No explanation is ever given for how the very British speaking Ben (Oliver Reed) has come to have such an 'Americanised' family. Even in the childhood flashback scene illustrating Ben's fear of undertakers, he is seen attending an outdoor American funeral.
Car trouble: when Ben (Oliver Reed) and his son try to flee from the evil house in the family station wagon, we see how Ben forcefully bashes the car into a large fallen tree numerous times. Yet just a few scenes later, the car shows not a nick or dent anywhere on the body. It's obvious that in their isolated location, no body or repair work could have been performed on the car to put it back into such pristine condition.
At the end of film the mansion-house chimney is seen to become unstable, collapsing and ultimately falling on top of David - he is killed. During this time however the chimney breaks up so slowly that the observant child would have had enough time to get out of the way of such a dangerous hazard.
When escaping from the renewing house with his son, why does Ben relentlessly plow his automobile into a fallen tree? Surely, it would have made more sense to drive an alternate escape route; or even abandon the car altogether and escape on foot.
There is no clue or significance in the movie of the prop antiquated bicycle found in the woods, or the Edwardian/Victorian spectacles found in the pool. It is never actually specified, for instance, that they have any relationship to the 1890s graves. Indeed Ben's (Oliver Reed's) sudden bout of madness upon discovering the cursed glasses in the pool, could have played identical, with or without the spectacles.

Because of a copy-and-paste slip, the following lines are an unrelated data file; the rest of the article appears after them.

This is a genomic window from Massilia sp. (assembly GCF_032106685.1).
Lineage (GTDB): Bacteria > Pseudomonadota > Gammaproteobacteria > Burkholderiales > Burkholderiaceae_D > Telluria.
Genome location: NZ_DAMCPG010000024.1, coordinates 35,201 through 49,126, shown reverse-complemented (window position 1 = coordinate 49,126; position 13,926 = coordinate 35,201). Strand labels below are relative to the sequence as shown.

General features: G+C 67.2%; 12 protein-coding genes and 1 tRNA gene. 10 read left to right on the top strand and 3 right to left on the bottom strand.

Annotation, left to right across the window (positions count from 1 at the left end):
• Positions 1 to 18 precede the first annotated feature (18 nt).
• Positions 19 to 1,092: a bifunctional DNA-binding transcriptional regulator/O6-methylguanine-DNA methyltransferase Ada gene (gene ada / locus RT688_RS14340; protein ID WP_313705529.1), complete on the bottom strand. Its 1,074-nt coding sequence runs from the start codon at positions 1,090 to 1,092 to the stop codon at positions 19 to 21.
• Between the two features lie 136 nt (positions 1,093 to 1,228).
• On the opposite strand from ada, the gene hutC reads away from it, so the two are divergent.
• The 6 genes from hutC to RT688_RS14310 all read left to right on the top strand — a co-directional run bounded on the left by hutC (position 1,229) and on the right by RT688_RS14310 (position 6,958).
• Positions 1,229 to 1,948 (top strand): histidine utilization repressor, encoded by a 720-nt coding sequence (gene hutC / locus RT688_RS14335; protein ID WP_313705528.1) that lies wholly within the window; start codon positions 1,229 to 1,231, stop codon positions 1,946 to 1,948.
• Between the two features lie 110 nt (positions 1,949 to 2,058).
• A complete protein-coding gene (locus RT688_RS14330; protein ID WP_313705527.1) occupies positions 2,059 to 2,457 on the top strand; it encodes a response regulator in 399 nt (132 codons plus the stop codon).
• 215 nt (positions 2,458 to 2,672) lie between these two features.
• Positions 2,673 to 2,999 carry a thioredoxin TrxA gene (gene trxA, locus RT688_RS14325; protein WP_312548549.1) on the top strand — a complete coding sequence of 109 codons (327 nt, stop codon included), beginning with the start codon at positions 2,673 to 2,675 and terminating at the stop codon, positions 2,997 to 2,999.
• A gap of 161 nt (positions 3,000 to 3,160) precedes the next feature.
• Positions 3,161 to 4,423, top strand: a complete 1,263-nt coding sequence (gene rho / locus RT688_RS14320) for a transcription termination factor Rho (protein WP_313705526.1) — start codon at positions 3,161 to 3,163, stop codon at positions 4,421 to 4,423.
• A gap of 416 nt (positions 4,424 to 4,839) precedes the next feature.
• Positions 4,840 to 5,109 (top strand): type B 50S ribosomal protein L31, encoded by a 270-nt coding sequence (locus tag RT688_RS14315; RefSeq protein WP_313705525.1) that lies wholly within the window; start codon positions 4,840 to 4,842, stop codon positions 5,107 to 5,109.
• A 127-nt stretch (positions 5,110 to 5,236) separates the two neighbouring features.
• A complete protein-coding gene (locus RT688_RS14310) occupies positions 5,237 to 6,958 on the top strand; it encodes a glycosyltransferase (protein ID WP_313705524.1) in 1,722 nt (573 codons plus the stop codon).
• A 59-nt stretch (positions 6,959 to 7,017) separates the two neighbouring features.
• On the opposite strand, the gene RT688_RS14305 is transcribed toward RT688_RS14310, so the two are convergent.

There is no explanation for what has happened to Marion (Karen Black) when the movie ends. She does not appear in photos of the other family members 'absorbed' by the house. While the elderly reclusive 'Mrs Allardyce', whom Marion has supposedly become, does not in fact exist.
Ben's shock dramatic jump from the small upstairs bedroom window at the end of the movie - confirmed by Dan Curtis on the Burnt Offerings commentary - is both out of character and beyond reason. Ben has not shown any suicidal tendencies, and, while his distress is acceptable, he would still not have reacted in such a strange and extreme manner to his wife's erratic behavior (which in any case has been obvious throughout the film). The scene exists purely for dramatic effect.
It is inexplicable that there is never any police investigation and arrest, given that dozens of people have vanished when visiting the country mansion (Dunsmuir House). The Rolf family, for instance, having recently attended Aunt Elizabeth's funeral, must have sent out invitations or made phone calls from the mansion informing relations, shortly before they too disappeared. The doctor was also aware that the Rolfs had leased the mansion. Leading the authorities to suspect the Allardyce siblings and Walker of foul play.
At the end of the movie Ben (Oliver Reed) dives from the upstairs bedroom window on a vertical descent, but inexplicably lands horizontal on the station wagon beneath, his face smashing into the windscreen in one continuous drop.
Ben (Oliver Reed) is seen chopping bushes in the garden midway through Burnt Offerings. When he pauses for a rest, he suffers a terrifying waking nightmare as a black hearse drives up the road to the house, pauses, and the phantom chauffeur smiles at him insidiously. The delusion then ceases abruptly! Yet, although the black hearse is supposed to be unreal it leaves a small oil leak on the concrete path where it was previously parked, after it has vanished.